The purple-throated mountaingem female, with a male green-crowned brilliant. 

There was a lot of sparring. A green-crowned brilliant strafes a violet saberwing. These are not small, shy, retiring hummingbirds. They're F-16's.

The saberwing retires to a shrub, glowing like a candle, incandescent violet.

We found the orange-bellied trogon hen deep in the forest by following her soft whoop. Can you see her long eyelashes?

The gallery forest along the trail was beautiful and quite birdy, wreaths of mist swinging in and out of the leaves.

I got a smile out of Mario.

Back at the lodge we gathered and did a little more birding before departing. I was drawn to a black phoebe who was perched in front of a satellite dish. In the US, we try to make them blend in, so they're generally a dull gray color. In Costa Rica, they must be a status symbol, because they're fire-engine red, sprouting from every roof. Hey! We have satellite TV!

I loved this shot, this staunch little bird taking in the world from a jungle of wires and steel.

So enthralled was I with the phoebe and his scarlet backdrop that I nearly missed a male scintillant hummingbird. Mario yelled to me to come right now!!

I hustled over and grabbed a shot.

I believe in dragons and winsome little fairies too, and I know where to find them. Bosque de Paz, in the Central Highlands of Costa Rica.

Strangler Fig and Solitaire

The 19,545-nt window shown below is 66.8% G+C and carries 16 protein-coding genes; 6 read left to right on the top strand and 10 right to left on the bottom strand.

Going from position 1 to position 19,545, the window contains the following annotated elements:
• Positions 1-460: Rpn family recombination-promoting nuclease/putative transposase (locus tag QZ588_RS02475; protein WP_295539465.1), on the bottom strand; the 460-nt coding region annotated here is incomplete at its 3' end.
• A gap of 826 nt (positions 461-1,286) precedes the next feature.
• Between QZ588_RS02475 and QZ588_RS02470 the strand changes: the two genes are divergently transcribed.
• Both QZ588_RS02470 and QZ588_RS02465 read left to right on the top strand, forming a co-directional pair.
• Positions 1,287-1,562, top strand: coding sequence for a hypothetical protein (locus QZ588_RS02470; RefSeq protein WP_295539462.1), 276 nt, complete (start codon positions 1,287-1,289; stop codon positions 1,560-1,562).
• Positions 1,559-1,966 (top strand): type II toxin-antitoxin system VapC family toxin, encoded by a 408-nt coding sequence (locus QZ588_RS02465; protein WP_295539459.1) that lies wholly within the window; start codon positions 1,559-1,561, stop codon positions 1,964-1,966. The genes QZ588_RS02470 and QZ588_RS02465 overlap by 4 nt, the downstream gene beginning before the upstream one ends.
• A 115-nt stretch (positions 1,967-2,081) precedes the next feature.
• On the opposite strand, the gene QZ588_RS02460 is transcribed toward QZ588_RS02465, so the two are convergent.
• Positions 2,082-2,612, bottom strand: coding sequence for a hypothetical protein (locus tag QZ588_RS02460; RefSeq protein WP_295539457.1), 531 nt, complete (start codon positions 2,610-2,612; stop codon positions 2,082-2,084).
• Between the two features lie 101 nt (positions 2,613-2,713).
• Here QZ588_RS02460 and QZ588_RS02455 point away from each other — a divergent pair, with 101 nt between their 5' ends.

Sunday, April 20, 2014


It's so thrilling to me to walk in a forest with which I'm completely unfamiliar. To know not what birds, animals, insects and plants I'll encounter. To look for the familiar things in an exotic place. In Costa Rica, many of the plants I saw were old friends from horticulture. This dainty little begonia growing in a chink in a strangler fig looks a lot like some of the beefsteak begonias I used to grow. 

Certainly an arum of some kind. Wouldn't want to chew that leaf! Oh, the gorgeous interplay of yellow and green in its veins!

A little phalanx of women fell behind the rest of the group and into the patterns and textures of leaves. We oohed and aahed and shot photos and forgot all about birds and hiking. This is one thing I loved about our group. We were mostly generalists, able to appreciate anything and everything. Well-matched.

A passionflower tendril. Oh, the tensile strength in that coil.

Kim got us all looking up into the rainy sky through a tree fern. That is a fern the size of a tree, growing unchanged since the days of the dinosaur. A wondrous thing. 

But it got better. For Bosque de Paz has a stunning collection of miniature orchids under cultivation in a small grove near the lodge. This photo is life-size. I think its a Masdevallia.